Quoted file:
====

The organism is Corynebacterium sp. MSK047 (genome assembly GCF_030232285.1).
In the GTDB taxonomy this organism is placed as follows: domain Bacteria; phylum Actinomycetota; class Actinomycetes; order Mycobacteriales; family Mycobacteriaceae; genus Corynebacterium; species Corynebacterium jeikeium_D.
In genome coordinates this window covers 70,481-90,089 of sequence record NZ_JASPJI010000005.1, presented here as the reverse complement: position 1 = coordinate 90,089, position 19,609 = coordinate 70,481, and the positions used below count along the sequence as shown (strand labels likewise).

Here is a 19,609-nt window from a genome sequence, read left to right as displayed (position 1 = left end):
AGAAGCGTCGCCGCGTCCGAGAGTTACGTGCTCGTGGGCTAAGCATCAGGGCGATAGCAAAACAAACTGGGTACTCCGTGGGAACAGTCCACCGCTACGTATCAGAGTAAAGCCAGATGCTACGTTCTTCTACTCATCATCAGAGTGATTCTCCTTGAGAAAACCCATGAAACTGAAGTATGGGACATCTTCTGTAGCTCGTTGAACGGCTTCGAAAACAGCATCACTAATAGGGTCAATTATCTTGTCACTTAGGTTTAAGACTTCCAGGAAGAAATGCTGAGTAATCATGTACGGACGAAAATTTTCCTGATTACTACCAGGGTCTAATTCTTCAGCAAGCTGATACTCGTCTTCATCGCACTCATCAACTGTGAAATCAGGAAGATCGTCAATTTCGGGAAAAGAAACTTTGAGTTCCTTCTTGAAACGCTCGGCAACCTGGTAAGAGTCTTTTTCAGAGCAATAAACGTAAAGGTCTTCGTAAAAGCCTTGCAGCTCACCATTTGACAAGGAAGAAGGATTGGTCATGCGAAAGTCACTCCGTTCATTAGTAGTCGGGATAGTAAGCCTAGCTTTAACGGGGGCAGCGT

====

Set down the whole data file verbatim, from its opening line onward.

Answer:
The organism is Corynebacterium sp. MSK047 (genome assembly GCF_030232285.1).
In the GTDB taxonomy this organism is placed as follows: domain Bacteria; phylum Actinomycetota; class Actinomycetes; order Mycobacteriales; family Mycobacteriaceae; genus Corynebacterium; species Corynebacterium jeikeium_D.
In genome coordinates this window covers 70,481-90,089 of sequence record NZ_JASPJI010000005.1, presented here as the reverse complement: position 1 = coordinate 90,089, position 19,609 = coordinate 70,481, and the positions used below count along the sequence as shown (strand labels likewise).

Here is a 19,609-nt window from a genome sequence, read left to right as displayed (position 1 = left end):
AGAAGCGTCGCCGCGTCCGAGAGTTACGTGCTCGTGGGCTAAGCATCAGGGCGATAGCAAAACAAACTGGGTACTCCGTGGGAACAGTCCACCGCTACGTATCAGAGTAAAGCCAGATGCTACGTTCTTCTACTCATCATCAGAGTGATTCTCCTTGAGAAAACCCATGAAACTGAAGTATGGGACATCTTCTGTAGCTCGTTGAACGGCTTCGAAAACAGCATCACTAATAGGGTCAATTATCTTGTCACTTAGGTTTAAGACTTCCAGGAAGAAATGCTGAGTAATCATGTACGGACGAAAATTTTCCTGATTACTACCAGGGTCTAATTCTTCAGCAAGCTGATACTCGTCTTCATCGCACTCATCAACTGTGAAATCAGGAAGATCGTCAATTTCGGGAAAAGAAACTTTGAGTTCCTTCTTGAAACGCTCGGCAACCTGGTAAGAGTCTTTTTCAGAGCAATAAACGTAAAGGTCTTCGTAAAAGCCTTGCAGCTCACCATTTGACAAGGAAGAAGGATTGGTCATGCGAAAGTCACTCCGTTCATTAGTAGTCGGGATAGTAAGCCTAGCTTTAACGGGGGCAGCGT